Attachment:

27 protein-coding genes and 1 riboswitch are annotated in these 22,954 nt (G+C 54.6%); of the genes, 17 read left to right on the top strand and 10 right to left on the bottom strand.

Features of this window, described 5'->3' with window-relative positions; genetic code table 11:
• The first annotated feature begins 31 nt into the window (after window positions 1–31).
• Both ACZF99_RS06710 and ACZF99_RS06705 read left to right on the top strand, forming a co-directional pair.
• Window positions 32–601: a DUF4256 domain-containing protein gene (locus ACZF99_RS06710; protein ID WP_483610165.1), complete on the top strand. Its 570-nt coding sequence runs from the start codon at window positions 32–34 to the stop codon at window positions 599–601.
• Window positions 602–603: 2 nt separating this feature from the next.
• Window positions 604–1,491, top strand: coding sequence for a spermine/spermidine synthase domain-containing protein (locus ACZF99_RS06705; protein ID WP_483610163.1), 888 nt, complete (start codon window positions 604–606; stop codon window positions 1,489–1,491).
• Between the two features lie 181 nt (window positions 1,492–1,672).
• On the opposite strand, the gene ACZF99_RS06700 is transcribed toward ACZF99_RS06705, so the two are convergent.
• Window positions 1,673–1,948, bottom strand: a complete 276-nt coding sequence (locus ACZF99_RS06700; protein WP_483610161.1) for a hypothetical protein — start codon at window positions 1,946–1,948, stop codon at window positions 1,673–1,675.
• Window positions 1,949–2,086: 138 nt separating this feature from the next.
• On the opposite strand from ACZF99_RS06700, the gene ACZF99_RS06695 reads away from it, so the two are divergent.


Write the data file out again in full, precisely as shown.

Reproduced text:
27 protein-coding genes and 1 riboswitch are annotated in these 22,954 nt (G+C 54.6%); of the genes, 17 read left to right on the top strand and 10 right to left on the bottom strand.

Features of this window, described 5'->3' with window-relative positions; genetic code table 11:
• The first annotated feature begins 31 nt into the window (after window positions 1–31).
• Both ACZF99_RS06710 and ACZF99_RS06705 read left to right on the top strand, forming a co-directional pair.
• Window positions 32–601: a DUF4256 domain-containing protein gene (locus ACZF99_RS06710; protein ID WP_483610165.1), complete on the top strand. Its 570-nt coding sequence runs from the start codon at window positions 32–34 to the stop codon at window positions 599–601.
• Window positions 602–603: 2 nt separating this feature from the next.
• Window positions 604–1,491, top strand: coding sequence for a spermine/spermidine synthase domain-containing protein (locus ACZF99_RS06705; protein ID WP_483610163.1), 888 nt, complete (start codon window positions 604–606; stop codon window positions 1,489–1,491).
• Between the two features lie 181 nt (window positions 1,492–1,672).
• On the opposite strand, the gene ACZF99_RS06700 is transcribed toward ACZF99_RS06705, so the two are convergent.
• Window positions 1,673–1,948, bottom strand: a complete 276-nt coding sequence (locus ACZF99_RS06700; protein WP_483610161.1) for a hypothetical protein — start codon at window positions 1,946–1,948, stop codon at window positions 1,673–1,675.
• Window positions 1,949–2,086: 138 nt separating this feature from the next.
• On the opposite strand from ACZF99_RS06700, the gene ACZF99_RS06695 reads away from it, so the two are divergent.